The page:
Today I have the massive honour of presenting you with a letter sent to me by graff writer delete in response to my article I Am Here. Am I Alone? I could say a lot about how big a deal this is to me but really you should just read the letter. It has the unmistakable air of someone who is walking his talk.
It’s certainly true that few writers would express themselves like you have in the article – as with many working class activities (like football for instance) there’s a strong streak of anti-intellectualism in graff that cries bullshit whenever long words are used. At the same time, much of what you’ve written is right on the nail and there are plenty of writers who will silently agree with the concept if not the language (and even some who will have the bottle to say it out loud!). Where I might add some comments are from omission – or perhaps to develop the argument – rather than because you got anything wrong.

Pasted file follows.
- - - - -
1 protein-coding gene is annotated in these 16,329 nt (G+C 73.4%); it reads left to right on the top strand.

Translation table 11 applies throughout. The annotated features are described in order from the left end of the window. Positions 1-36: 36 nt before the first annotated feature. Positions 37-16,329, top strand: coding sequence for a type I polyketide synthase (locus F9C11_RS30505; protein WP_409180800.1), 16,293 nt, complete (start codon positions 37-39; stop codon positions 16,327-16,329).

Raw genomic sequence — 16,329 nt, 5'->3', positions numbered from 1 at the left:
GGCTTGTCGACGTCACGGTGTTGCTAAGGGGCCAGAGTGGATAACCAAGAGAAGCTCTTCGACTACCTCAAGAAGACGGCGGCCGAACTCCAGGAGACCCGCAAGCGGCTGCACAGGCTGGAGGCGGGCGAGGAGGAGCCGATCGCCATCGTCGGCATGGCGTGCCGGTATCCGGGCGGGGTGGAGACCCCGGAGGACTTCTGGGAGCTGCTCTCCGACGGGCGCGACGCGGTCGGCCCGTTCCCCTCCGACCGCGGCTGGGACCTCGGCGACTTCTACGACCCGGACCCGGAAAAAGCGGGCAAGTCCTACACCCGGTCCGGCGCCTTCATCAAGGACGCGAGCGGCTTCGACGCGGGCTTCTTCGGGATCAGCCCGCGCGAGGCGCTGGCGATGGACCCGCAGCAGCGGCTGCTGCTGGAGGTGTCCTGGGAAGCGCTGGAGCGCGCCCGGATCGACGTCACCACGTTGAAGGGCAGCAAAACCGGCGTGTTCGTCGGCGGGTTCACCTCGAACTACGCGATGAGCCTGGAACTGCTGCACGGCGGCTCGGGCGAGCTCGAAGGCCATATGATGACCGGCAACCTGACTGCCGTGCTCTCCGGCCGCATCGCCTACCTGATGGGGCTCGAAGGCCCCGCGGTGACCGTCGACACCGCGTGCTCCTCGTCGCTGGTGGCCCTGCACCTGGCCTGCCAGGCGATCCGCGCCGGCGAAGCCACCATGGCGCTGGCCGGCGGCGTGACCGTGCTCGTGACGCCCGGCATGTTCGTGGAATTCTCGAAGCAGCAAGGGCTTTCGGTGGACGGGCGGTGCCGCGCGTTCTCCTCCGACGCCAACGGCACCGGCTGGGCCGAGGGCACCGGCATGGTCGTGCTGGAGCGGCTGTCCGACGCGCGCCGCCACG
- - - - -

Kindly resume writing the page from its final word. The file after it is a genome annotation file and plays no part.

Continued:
I suppose the obvious place to start is the old “is it art?” question. I think there’s probably some mileage in a counter-point that if you won’t accept graffiti as art then it’s certainly craft, but generally speaking the choice seems to be limited to “is it art or is it vandalism”. To which I think the answer is it’s both. Whether it’s art or not is a question which honestly doesn’t matter to many writers, they are well aware that what they’re doing is a criminal activity (the “beautiful crime” as it’s sometimes known). There’s a strong current of opinion that legally painted graffiti is never as good as illegal work, but I think even the most hardcore bomber will give the occasional spectacular legal piece a respectful nod. However, you should not forget – must not forget according to some writers – that graffiti is a criminal culture, even if individual pieces are done on legal walls, they are always within that wider context and history. The whole dynamic of the movement is and always will be fed by the illegal side. If writers themselves are going to make distinctions about graffiti it is not generally on the basis whether it’s art/vandalism or legal/illegal, it’s on the basis of skill, style, flow, risk, coverage. Most important of all, are you UP.